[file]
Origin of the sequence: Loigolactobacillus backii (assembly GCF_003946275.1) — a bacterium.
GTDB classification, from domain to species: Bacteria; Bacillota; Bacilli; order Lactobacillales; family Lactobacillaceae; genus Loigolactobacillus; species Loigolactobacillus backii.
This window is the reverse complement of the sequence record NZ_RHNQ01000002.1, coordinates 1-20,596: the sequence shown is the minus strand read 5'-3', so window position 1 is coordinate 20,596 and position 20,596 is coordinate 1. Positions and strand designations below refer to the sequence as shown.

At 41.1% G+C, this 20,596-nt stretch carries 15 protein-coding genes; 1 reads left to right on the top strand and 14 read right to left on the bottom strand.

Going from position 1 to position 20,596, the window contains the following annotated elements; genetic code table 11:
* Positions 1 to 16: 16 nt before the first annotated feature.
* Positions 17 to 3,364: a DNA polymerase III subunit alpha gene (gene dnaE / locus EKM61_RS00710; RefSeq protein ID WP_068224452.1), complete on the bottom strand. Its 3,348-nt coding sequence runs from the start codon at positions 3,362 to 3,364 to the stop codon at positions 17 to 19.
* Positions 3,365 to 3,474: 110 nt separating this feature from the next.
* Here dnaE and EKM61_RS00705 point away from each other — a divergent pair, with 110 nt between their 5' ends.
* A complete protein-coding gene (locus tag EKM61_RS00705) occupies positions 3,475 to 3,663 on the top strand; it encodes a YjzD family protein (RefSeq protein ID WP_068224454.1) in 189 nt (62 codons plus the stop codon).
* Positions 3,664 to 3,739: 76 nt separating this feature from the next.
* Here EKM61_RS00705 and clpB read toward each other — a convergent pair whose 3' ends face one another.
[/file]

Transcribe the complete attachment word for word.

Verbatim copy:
Origin of the sequence: Loigolactobacillus backii (assembly GCF_003946275.1) — a bacterium.
GTDB classification, from domain to species: Bacteria; Bacillota; Bacilli; order Lactobacillales; family Lactobacillaceae; genus Loigolactobacillus; species Loigolactobacillus backii.
This window is the reverse complement of the sequence record NZ_RHNQ01000002.1, coordinates 1-20,596: the sequence shown is the minus strand read 5'-3', so window position 1 is coordinate 20,596 and position 20,596 is coordinate 1. Positions and strand designations below refer to the sequence as shown.

At 41.1% G+C, this 20,596-nt stretch carries 15 protein-coding genes; 1 reads left to right on the top strand and 14 read right to left on the bottom strand.

Going from position 1 to position 20,596, the window contains the following annotated elements; genetic code table 11:
* Positions 1 to 16: 16 nt before the first annotated feature.
* Positions 17 to 3,364: a DNA polymerase III subunit alpha gene (gene dnaE / locus EKM61_RS00710; RefSeq protein ID WP_068224452.1), complete on the bottom strand. Its 3,348-nt coding sequence runs from the start codon at positions 3,362 to 3,364 to the stop codon at positions 17 to 19.
* Positions 3,365 to 3,474: 110 nt separating this feature from the next.
* Here dnaE and EKM61_RS00705 point away from each other — a divergent pair, with 110 nt between their 5' ends.
* A complete protein-coding gene (locus tag EKM61_RS00705) occupies positions 3,475 to 3,663 on the top strand; it encodes a YjzD family protein (RefSeq protein ID WP_068224454.1) in 189 nt (62 codons plus the stop codon).
* Positions 3,664 to 3,739: 76 nt separating this feature from the next.
* Here EKM61_RS00705 and clpB read toward each other — a convergent pair whose 3' ends face one another.